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Gardner, No. 2:14-cv-2706-SHL-dkv, 2015 U.S. Dist. LEXIS 29701, at *3 (W.D. Tenn. Mar. 11, 2015). A district judge should adopt the findings and rulings of the magistrate judge to which no specific objection is filed. Brown, 47 F. Supp. 3d at 674.


This is a breach of contract and tort case. Before turning to the parties' contract (the "Lease") to assess the merits of the complaint, the R. & R. addressed RJA's argument that Landlord's Motion to Dismiss should be denied as untimely. (ECF Nos. 70, 5 & 301, 10-11.) The R. & R. found that although Landlord's Motion was filed late, it should be accepted by the Court because a diligent party could not have reasonably met the filing deadline under the same circumstances. (ECF No. 301, 11) (citing E.E.O.C. v. U-Haul Int'l, Inc., 286 F.R.D. 322, 325 (W.D. Tenn. 2012)). The Court agrees, and in the absence of any objection by RJA, the R. & R.'s finding is adopted, and Landlord's Motion is accepted as timely.

I. Breach of Contract Claim

The Parties agree that Tennessee law governs their dispute. (ECF No. 54-1 n.5) (citing ECF No. 41-1.) See Solo v. United Parcel Serv. Co., 819 F.3d 788, 794 (6th Cir. 2016) ("A federal court sitting in diversity applies the choice of law provisions of the forum state."). They also agree that Sections 10, 11(e), and 11(f) of the Lease are the central provisions at issue in this case and require the Court's interpretation. (ECF Nos. 41-1, 54, & 70.) The parties contest the R. & R.'s application, but not its summary of the general rules of contract construction, and they agree that the rules apply to the Court's interpretation of the Lease in this case. (ECF No. 301, 12-14.)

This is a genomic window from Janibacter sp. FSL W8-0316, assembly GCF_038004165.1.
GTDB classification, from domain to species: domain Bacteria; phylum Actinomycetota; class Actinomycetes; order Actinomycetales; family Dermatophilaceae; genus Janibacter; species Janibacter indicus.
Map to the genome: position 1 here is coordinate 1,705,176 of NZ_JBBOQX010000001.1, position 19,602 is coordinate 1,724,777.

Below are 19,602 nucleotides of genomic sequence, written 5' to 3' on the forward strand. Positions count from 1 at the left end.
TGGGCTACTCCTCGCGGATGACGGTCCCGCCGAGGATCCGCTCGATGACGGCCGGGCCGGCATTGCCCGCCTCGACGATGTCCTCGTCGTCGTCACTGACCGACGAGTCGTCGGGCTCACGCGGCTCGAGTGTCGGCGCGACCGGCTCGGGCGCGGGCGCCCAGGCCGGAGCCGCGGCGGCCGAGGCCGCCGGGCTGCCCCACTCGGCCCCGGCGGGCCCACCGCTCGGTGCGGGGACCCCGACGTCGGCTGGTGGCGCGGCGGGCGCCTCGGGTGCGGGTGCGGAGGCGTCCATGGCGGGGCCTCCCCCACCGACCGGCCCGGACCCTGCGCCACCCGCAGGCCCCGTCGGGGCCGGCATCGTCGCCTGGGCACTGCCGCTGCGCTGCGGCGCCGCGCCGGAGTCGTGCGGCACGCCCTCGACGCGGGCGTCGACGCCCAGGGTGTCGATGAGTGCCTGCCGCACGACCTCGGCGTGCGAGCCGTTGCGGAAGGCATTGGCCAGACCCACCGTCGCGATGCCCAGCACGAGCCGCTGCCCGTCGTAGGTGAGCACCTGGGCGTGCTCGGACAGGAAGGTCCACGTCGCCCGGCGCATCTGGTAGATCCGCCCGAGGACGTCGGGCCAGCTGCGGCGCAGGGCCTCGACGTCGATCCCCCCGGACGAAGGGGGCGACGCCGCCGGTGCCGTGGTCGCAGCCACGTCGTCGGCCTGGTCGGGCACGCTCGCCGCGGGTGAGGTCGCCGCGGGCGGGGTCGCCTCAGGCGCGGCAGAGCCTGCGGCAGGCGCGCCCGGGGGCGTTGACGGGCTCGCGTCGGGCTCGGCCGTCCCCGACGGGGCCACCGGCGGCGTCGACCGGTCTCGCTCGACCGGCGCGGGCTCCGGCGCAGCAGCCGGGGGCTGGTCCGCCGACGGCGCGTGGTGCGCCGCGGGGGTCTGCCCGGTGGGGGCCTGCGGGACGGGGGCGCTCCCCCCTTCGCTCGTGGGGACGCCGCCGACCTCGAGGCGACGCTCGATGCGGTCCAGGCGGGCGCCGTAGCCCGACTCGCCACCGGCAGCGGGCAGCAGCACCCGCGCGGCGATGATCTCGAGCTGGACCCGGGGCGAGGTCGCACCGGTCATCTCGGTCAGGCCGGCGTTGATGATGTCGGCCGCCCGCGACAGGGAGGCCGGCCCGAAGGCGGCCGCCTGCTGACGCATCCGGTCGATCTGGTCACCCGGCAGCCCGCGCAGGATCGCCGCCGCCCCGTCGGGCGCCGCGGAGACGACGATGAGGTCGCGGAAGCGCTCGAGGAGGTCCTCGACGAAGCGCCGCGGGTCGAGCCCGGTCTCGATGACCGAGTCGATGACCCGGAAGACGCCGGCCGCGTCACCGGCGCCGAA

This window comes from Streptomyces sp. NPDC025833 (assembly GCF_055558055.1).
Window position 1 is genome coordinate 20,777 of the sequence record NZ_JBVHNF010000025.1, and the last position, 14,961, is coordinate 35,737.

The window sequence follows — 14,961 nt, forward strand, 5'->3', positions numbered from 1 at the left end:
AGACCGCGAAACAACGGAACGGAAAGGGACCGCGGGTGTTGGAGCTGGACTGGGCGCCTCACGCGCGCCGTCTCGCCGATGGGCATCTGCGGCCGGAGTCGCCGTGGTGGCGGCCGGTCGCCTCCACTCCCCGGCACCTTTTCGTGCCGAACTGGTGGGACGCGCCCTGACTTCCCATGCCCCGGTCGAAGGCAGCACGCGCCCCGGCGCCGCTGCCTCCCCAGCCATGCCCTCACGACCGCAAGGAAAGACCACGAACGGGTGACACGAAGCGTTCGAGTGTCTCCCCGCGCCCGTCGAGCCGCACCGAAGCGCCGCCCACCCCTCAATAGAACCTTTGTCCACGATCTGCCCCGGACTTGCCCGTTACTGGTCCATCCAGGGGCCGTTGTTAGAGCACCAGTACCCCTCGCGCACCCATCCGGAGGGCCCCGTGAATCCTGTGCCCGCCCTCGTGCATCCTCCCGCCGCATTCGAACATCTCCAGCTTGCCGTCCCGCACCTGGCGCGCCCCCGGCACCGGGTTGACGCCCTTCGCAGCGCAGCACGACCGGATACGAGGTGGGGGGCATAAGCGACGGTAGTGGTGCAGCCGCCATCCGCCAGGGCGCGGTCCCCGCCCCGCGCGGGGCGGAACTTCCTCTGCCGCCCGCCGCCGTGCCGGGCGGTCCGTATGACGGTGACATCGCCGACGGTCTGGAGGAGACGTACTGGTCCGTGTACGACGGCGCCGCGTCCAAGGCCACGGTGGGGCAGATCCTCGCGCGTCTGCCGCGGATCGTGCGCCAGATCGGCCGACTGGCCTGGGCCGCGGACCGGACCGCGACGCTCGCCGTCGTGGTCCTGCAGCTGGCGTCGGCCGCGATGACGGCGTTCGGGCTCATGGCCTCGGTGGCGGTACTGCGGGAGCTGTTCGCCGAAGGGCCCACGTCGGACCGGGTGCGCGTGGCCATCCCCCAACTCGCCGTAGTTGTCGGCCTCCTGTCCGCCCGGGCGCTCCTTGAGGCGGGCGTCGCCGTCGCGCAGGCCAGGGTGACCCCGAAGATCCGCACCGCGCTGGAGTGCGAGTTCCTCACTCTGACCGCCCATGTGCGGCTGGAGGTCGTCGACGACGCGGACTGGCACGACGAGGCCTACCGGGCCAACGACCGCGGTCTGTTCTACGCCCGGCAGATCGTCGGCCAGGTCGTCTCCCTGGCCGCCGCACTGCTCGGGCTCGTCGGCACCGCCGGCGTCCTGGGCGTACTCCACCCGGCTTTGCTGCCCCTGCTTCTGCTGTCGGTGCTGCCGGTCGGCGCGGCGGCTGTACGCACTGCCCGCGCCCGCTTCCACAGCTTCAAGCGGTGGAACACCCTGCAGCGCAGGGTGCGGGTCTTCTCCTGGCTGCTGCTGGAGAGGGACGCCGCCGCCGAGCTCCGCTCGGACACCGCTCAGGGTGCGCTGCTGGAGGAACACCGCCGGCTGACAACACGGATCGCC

"The cardinal rule in the construction of contracts is to ascertain the intent of the parties." Am. Senior Dev., L.L.C. v. Parkside of Collierville, L.L.C., 102 Fed. Appx. 890, 893 (6th Cir. 2004). As the R. & R. notes, the best evidence of the parties' intent can be found by looking at the plain

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meaning of the text. (ECF No. 301, 12) (citing Allstate Ins. Co. v. Watson, 195 S.W.3d 609, 611 (Tenn. 2006). Ascertaining a contract's plain meaning requires its provisions to be "read together to give meaning to the document as a whole" and construed in a way that promotes consistency among its parts. (Id.) (quoting Maggart v. Almany Realtors, Inc., 259 S.W.3d 700, 705 (Tenn. 2008)); Adkins v. Bluegrass Estates, Inc., 360 S.W.3d 404, 411 (Tenn. Ct. App. 2011).

The R. &. R. also highlights the established "specific-over-general" rule which states: "[W]here there are, in a contract, both general and special provisions relating to the same thing, the special provisions control. Thus, where there is uncertainty between general and specific provisions, the specific provisions ordinarily qualify the meaning of the general provisions, although this is not universally or necessarily so." Cocke Cty. Bd. of Highway Comm'rs v. Newport Utilities Bd., 690 S.W.2d 231, 237 (Tenn. 1985). The R. & R. correctly relies on these principles of contract interpretation to garner an understanding of the Lease generally, and the interplay between Sections 10, 11(e), and 11(f) in particular.

A. Interpreting the Operative Lease Provisions